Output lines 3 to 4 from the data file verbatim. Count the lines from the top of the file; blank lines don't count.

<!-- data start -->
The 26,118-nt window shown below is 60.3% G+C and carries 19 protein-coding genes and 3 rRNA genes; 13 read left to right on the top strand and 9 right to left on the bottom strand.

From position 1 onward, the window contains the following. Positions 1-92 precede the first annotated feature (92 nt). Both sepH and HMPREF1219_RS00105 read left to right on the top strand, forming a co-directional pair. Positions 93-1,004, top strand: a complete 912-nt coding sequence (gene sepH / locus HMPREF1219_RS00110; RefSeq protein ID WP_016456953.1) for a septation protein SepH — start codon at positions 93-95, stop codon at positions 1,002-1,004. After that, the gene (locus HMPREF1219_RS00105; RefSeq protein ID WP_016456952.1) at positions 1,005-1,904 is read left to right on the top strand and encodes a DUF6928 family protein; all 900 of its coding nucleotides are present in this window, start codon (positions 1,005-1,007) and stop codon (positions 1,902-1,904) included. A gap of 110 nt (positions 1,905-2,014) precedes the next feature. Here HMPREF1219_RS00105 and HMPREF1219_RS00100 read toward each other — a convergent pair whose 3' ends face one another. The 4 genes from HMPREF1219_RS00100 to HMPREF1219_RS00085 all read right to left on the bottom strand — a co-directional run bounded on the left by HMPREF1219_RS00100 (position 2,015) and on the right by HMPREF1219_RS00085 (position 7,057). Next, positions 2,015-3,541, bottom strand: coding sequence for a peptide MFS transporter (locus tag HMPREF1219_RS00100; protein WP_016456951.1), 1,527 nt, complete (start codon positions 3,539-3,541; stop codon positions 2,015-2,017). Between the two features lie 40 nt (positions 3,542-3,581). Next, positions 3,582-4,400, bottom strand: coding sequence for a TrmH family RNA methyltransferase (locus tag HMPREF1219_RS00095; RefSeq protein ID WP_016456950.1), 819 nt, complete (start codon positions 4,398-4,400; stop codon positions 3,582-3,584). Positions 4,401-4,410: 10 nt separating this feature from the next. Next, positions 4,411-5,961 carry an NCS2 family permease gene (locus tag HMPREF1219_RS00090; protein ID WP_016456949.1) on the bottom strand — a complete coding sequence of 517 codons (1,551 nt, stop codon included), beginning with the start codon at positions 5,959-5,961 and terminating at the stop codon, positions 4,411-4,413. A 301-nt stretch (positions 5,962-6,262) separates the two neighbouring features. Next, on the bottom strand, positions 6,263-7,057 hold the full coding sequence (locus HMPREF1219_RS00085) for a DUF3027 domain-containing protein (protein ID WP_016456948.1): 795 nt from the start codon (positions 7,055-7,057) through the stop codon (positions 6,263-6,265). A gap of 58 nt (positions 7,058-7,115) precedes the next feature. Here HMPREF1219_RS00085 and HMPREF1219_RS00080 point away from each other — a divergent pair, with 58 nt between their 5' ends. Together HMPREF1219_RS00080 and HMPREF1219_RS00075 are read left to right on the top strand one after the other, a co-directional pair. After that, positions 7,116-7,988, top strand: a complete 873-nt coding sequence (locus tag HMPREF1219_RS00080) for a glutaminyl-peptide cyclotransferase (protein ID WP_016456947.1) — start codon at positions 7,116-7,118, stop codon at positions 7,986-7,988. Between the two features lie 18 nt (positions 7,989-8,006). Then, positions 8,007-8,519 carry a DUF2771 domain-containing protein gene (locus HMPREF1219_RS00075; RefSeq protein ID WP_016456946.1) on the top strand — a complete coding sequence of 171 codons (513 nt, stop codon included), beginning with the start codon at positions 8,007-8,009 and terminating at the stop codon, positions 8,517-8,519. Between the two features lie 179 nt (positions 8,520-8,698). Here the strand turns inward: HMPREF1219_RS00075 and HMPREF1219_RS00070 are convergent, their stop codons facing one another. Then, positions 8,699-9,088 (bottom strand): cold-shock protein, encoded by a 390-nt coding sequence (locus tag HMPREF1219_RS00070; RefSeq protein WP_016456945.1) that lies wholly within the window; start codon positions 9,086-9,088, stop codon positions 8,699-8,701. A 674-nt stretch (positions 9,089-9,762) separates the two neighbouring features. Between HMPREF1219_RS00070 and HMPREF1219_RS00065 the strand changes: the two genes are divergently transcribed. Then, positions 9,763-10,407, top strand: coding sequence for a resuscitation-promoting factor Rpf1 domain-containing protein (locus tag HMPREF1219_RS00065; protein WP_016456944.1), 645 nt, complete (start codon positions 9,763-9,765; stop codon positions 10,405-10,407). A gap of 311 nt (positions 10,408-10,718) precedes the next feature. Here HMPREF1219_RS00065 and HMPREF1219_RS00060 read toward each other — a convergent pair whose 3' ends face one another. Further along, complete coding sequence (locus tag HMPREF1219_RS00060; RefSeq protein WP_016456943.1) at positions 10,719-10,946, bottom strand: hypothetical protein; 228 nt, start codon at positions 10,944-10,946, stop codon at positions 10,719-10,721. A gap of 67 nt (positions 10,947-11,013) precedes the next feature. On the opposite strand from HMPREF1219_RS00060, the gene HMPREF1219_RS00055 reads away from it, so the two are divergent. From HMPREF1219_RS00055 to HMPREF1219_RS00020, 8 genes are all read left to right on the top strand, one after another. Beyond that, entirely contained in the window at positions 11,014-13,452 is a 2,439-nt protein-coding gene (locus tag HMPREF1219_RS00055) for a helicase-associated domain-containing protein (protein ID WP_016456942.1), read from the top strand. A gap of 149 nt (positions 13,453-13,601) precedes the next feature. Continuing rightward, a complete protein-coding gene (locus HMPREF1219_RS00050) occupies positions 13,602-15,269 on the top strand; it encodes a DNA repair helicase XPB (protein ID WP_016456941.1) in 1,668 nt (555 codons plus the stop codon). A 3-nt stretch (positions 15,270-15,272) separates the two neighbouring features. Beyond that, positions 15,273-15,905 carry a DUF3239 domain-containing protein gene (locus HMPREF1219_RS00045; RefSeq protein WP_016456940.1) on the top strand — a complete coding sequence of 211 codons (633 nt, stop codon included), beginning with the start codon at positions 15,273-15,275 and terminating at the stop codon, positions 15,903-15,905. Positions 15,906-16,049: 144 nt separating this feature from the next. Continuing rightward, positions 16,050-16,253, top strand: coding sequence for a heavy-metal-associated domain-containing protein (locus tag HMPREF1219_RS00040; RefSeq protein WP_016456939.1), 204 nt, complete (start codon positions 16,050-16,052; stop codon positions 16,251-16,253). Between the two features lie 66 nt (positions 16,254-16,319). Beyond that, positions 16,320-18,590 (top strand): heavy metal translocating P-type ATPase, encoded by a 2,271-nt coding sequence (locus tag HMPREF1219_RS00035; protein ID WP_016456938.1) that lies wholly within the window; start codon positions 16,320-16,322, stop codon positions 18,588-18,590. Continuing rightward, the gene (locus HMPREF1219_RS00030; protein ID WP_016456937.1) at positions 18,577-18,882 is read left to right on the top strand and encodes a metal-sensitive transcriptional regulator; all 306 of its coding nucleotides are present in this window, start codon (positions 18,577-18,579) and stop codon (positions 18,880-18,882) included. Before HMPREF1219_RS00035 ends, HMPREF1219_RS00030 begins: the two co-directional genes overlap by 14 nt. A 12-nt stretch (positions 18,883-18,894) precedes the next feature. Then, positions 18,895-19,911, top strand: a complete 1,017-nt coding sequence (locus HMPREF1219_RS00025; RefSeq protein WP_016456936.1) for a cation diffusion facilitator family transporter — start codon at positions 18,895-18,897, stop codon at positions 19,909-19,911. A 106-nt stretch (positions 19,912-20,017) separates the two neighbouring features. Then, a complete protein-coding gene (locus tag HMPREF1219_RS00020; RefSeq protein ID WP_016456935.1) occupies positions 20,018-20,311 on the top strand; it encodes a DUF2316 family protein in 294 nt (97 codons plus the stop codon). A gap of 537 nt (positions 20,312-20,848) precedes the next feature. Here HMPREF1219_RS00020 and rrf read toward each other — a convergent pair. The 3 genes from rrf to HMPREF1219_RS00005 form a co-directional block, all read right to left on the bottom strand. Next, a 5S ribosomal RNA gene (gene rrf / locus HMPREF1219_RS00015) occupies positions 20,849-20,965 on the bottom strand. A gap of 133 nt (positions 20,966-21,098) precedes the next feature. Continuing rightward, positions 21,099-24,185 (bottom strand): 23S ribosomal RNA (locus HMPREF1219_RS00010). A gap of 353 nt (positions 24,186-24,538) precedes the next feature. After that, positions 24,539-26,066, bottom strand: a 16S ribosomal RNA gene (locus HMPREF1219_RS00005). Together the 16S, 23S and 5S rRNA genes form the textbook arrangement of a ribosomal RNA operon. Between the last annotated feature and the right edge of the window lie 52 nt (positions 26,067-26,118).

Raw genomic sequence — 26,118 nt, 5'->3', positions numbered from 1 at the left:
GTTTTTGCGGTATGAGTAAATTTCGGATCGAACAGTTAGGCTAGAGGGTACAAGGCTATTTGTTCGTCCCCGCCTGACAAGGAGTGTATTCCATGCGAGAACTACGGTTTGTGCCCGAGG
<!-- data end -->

Raw genomic sequence — 26,118 nt, 5'->3', positions numbered from 1 at the left:
GTTTTTGCGGTATGAGTAAATTTCGGATCGAACAGTTAGGCTAGAGGGTACAAGGCTATTTGTTCGTCCCCGCCTGACAAGGAGTGTATTCCATGCGAGAACTACGGTTTGTGCCCGAGG